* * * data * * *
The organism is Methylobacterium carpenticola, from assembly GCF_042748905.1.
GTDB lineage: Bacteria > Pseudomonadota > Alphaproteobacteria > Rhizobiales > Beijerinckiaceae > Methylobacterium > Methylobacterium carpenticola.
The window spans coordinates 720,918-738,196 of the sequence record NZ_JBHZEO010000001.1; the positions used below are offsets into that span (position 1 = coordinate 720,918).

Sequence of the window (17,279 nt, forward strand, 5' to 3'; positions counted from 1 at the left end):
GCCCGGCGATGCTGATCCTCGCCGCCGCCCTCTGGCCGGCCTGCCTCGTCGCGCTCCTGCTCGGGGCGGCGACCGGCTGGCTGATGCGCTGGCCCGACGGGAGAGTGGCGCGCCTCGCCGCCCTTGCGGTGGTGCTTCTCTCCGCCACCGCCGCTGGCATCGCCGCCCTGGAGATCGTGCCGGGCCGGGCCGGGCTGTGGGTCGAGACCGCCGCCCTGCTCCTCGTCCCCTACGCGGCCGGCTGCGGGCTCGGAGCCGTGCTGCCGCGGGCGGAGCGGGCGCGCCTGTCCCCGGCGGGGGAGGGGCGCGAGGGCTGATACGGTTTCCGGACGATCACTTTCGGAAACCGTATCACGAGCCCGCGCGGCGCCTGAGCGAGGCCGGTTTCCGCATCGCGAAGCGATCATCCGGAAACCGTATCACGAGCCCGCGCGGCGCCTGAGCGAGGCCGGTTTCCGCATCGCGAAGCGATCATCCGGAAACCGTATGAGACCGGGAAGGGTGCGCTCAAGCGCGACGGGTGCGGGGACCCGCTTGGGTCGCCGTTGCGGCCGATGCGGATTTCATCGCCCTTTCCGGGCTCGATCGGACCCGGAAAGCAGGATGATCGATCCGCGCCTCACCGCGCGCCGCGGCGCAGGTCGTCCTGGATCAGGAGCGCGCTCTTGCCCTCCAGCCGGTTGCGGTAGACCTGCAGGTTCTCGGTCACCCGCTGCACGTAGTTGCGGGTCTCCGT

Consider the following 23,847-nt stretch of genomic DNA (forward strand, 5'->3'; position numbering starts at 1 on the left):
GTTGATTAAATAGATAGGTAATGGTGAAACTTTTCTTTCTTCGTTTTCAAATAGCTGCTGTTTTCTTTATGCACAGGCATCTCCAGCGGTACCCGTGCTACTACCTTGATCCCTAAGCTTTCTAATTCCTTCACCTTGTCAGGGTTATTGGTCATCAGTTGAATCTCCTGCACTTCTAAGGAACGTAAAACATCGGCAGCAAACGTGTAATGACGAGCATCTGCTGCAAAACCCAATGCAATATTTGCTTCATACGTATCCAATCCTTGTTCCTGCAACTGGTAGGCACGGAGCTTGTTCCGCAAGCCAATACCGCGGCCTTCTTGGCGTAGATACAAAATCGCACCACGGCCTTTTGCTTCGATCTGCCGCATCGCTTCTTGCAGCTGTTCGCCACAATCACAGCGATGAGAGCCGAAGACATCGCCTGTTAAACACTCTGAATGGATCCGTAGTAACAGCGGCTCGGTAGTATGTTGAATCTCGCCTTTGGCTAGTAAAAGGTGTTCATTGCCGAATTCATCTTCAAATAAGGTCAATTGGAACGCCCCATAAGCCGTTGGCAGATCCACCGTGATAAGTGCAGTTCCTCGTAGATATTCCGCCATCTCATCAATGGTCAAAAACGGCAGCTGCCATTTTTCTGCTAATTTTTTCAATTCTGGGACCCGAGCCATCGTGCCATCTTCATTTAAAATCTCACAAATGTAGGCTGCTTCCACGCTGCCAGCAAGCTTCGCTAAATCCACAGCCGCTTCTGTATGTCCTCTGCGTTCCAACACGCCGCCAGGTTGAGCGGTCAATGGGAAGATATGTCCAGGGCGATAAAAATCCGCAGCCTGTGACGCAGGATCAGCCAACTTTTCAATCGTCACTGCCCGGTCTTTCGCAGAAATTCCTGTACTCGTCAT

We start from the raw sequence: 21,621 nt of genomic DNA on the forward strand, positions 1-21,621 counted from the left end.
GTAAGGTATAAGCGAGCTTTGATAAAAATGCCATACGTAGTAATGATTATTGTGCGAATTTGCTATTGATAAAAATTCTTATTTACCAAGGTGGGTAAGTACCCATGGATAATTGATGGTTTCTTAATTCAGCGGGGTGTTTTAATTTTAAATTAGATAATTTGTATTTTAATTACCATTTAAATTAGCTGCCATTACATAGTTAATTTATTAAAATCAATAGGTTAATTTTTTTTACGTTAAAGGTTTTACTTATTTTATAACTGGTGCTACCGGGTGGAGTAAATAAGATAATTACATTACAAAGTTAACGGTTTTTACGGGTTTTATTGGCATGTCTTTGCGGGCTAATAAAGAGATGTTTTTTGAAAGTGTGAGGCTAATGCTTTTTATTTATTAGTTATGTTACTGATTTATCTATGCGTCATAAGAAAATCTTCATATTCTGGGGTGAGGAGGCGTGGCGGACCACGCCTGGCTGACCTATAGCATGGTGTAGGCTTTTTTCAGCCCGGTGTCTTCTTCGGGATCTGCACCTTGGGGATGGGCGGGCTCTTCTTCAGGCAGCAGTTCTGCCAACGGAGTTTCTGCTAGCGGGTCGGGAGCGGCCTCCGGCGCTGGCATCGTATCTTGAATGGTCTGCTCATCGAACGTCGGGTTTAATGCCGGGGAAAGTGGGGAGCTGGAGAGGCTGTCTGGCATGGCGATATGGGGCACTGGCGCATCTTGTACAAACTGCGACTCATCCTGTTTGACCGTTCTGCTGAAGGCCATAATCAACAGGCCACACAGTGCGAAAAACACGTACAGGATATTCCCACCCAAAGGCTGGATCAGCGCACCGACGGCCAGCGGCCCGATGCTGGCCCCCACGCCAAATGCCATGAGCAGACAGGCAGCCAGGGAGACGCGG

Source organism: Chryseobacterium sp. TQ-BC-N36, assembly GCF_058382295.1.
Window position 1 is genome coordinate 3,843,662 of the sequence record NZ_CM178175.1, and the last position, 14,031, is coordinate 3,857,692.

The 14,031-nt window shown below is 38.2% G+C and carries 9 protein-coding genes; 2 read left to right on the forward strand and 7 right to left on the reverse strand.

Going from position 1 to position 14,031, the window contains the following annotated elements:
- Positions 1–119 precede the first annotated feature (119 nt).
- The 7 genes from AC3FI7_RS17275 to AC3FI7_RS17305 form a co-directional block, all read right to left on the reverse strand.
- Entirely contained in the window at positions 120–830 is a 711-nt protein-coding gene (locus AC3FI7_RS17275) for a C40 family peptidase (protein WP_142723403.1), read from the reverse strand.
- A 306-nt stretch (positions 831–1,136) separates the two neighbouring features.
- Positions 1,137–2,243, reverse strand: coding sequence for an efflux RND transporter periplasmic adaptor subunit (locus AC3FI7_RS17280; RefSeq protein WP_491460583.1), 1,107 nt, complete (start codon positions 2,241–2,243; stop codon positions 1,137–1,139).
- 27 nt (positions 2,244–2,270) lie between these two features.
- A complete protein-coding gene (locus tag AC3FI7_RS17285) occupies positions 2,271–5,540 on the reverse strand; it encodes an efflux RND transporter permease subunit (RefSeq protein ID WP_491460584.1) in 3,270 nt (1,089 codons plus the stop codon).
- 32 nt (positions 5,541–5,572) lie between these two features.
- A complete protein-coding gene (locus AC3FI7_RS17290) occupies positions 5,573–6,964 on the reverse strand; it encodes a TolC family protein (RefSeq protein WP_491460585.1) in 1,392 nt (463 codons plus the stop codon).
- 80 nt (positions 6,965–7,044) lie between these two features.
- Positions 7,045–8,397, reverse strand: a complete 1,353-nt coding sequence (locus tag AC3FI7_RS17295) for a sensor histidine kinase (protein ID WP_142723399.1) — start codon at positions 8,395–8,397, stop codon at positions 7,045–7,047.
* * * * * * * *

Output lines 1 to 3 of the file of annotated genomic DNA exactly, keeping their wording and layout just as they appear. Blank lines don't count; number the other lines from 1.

The organism is Methylobacterium carpenticola, from assembly GCF_042748905.1.
GTDB lineage: Bacteria > Pseudomonadota > Alphaproteobacteria > Rhizobiales > Beijerinckiaceae > Methylobacterium > Methylobacterium carpenticola.
The window spans coordinates 720,918-738,196 of the sequence record NZ_JBHZEO010000001.1; the positions used below are offsets into that span (position 1 = coordinate 720,918).